A month after Louis Sholes left the company, on November 21, 1901, the A. D. Meiselbach Typewriter Company was incorporated in Kenosha, WI, (Department of State, 1901; Happenings, 1926; Large Stock, 1901). The intent of this company was clearly stated, for “the manufacture of typewriters and other machines, tools and appliances, the buying and selling of machines and other commodities the purchase and sale of patents and interests in the same, and the purchase and sale of such real estate and personal property as shall be desirable on the first of such corporation when formed” (Department of State, 1901). The papers stated that they planned to sell the “Meiselbach Typewriter”. Given the proximity in timing to the purchase of the Sholes Visible patent rights, and given that there is no “Meiselbach” branded typewriter found, it is almost certain that the Meiselbach Typewriter is one and the same as the Sholes Visible, which was officially released to the market in 1901 (Meiselbach’s, 1900; Large Stock, 1901). A failure to find any evidence of the Sholes Visible being sold prior to this date, and a statement in the papers that the machine had never previously been on the market (Meiselbach’s, 1900), makes it more than likely that Louis Sholes was never successful in manufacturing the typewriter for sales, and the Meiselbach launch, ten years after the patent was granted, was truly the first.

At the time of the announcement, the company was gearing up to sell a large order; apparently they had acquired all but one part to ship a large order of typewriters, and parts had already been made for thousands of machines (Large Stock, 1901). Meiselbach expected to receive the last part to assemble machines for the first large order by December 1901, one month after incorporation. This provides two interesting pieces of information: 1) Meiselbach machinists did not machine everything themselves, and 2) they kept parts on hand, meaning that the assembly of a machine in 1902 could have been made up of parts manufactured and/or purchased in prior years. We can add to this the fact that they employed their own stripers (Help Wanted, 1902) as evidence that some work was performed in-house.

We started wondering about the year of manufacture of our own machine. The Typewriter Database (, our typical first point of reference, had no details matching serial numbers to years, so we looked to the data. We knew that at least one Sholes Visible, even if a sample, was manufactured in 1900, given the earlier announcement that the typewriter was available for view that year. After a search online and some help (special thanks to Greg Fudacz), we found that the earliest known serial number today seems to be 215 (G. Fudacz, personal communication, August 9, 2021), and there exist some known numbers in close sequence (2680 and 2684, 4441 and 4446) making it likely that the numbering system started at serial number 1, and that the numbers were sequential. This meant that a statistical method employing serial numbers could prove to be useful to date the Sholes Visible. During World War ll, allied forces had a similar dilemma; they wondered how many enemy tanks were manufactured by Germany. Using statistics, they estimated a solution using a method referred to as the “German Tank Problem” (German Tank Problem, 2021). Borrowing this method, we plugged in the numbers for the frequentist equation: [m + m/n - 1]. The results revealed that approximately 5507 Sholes Visible typewriters were manufactured, with a confidence interval of (5330 - 5890). If we assumed this method, we just had to figure out the ramp up and ramp down of manufacturing since 1900 to place the range of serial numbers in their proper years. You read earlier that thousands were planned to be ready for assembly by December 1901, but this could have been hyperbolic, and it was a forward looking statement, not actuals. Furthermore, we didn't have an end date to average out the number of typewriters per year, so it was back to history.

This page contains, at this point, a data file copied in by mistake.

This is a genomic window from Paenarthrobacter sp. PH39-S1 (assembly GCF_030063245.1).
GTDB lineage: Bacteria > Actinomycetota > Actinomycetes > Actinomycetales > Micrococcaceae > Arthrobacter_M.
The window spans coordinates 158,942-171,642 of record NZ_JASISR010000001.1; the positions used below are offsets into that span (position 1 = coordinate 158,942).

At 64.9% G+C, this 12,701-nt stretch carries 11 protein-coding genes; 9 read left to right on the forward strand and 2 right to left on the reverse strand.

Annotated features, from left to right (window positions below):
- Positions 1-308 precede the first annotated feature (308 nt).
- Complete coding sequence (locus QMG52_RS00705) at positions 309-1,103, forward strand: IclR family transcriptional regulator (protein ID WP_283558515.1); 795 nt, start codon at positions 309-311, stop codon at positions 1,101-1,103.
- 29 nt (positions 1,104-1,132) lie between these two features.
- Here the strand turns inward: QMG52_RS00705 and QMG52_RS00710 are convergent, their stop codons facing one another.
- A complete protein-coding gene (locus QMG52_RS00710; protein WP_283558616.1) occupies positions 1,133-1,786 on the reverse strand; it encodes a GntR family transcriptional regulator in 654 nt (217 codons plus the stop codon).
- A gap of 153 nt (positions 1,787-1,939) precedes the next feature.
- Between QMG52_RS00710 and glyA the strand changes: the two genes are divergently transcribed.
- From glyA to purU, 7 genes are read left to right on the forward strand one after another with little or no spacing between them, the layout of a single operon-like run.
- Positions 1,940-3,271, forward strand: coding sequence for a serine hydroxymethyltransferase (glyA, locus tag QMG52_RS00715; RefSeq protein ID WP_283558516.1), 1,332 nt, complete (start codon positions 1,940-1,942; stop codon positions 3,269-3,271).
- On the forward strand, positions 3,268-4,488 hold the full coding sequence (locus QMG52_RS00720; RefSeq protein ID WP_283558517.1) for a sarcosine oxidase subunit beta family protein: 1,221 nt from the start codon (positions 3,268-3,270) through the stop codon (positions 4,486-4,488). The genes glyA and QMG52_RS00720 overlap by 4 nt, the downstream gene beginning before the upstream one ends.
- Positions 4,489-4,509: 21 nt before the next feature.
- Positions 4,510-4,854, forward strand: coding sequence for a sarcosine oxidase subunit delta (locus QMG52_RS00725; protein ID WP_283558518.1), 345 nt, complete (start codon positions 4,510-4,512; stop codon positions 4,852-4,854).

Notable Men of Wisconsin, 1902